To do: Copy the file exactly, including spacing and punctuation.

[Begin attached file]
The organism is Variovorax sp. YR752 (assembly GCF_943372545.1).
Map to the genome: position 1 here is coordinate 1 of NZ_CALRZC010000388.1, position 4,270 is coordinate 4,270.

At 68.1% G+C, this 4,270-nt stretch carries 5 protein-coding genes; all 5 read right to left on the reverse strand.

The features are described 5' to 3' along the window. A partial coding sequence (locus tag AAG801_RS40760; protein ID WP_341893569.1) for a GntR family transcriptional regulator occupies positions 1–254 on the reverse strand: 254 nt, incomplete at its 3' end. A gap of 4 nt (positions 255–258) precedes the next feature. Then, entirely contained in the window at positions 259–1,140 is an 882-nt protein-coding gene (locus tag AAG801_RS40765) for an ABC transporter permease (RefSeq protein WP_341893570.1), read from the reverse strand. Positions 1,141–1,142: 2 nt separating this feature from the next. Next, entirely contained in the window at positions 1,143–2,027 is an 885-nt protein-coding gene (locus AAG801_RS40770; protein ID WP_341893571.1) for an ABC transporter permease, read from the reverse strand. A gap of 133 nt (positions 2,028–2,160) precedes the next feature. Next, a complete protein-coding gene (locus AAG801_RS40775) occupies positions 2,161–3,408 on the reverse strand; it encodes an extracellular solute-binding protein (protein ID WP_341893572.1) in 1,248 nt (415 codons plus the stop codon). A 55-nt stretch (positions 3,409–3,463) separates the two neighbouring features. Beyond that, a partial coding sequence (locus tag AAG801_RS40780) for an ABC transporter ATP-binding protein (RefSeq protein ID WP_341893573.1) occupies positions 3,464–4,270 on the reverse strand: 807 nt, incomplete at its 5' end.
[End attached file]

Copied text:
The organism is Variovorax sp. YR752 (assembly GCF_943372545.1).
Map to the genome: position 1 here is coordinate 1 of NZ_CALRZC010000388.1, position 4,270 is coordinate 4,270.

At 68.1% G+C, this 4,270-nt stretch carries 5 protein-coding genes; all 5 read right to left on the reverse strand.

The features are described 5' to 3' along the window. A partial coding sequence (locus tag AAG801_RS40760; protein ID WP_341893569.1) for a GntR family transcriptional regulator occupies positions 1–254 on the reverse strand: 254 nt, incomplete at its 3' end. A gap of 4 nt (positions 255–258) precedes the next feature. Then, entirely contained in the window at positions 259–1,140 is an 882-nt protein-coding gene (locus tag AAG801_RS40765) for an ABC transporter permease (RefSeq protein WP_341893570.1), read from the reverse strand. Positions 1,141–1,142: 2 nt separating this feature from the next. Next, entirely contained in the window at positions 1,143–2,027 is an 885-nt protein-coding gene (locus AAG801_RS40770; protein ID WP_341893571.1) for an ABC transporter permease, read from the reverse strand. A gap of 133 nt (positions 2,028–2,160) precedes the next feature. Next, a complete protein-coding gene (locus AAG801_RS40775) occupies positions 2,161–3,408 on the reverse strand; it encodes an extracellular solute-binding protein (protein ID WP_341893572.1) in 1,248 nt (415 codons plus the stop codon). A 55-nt stretch (positions 3,409–3,463) separates the two neighbouring features. Beyond that, a partial coding sequence (locus tag AAG801_RS40780) for an ABC transporter ATP-binding protein (RefSeq protein ID WP_341893573.1) occupies positions 3,464–4,270 on the reverse strand: 807 nt, incomplete at its 5' end.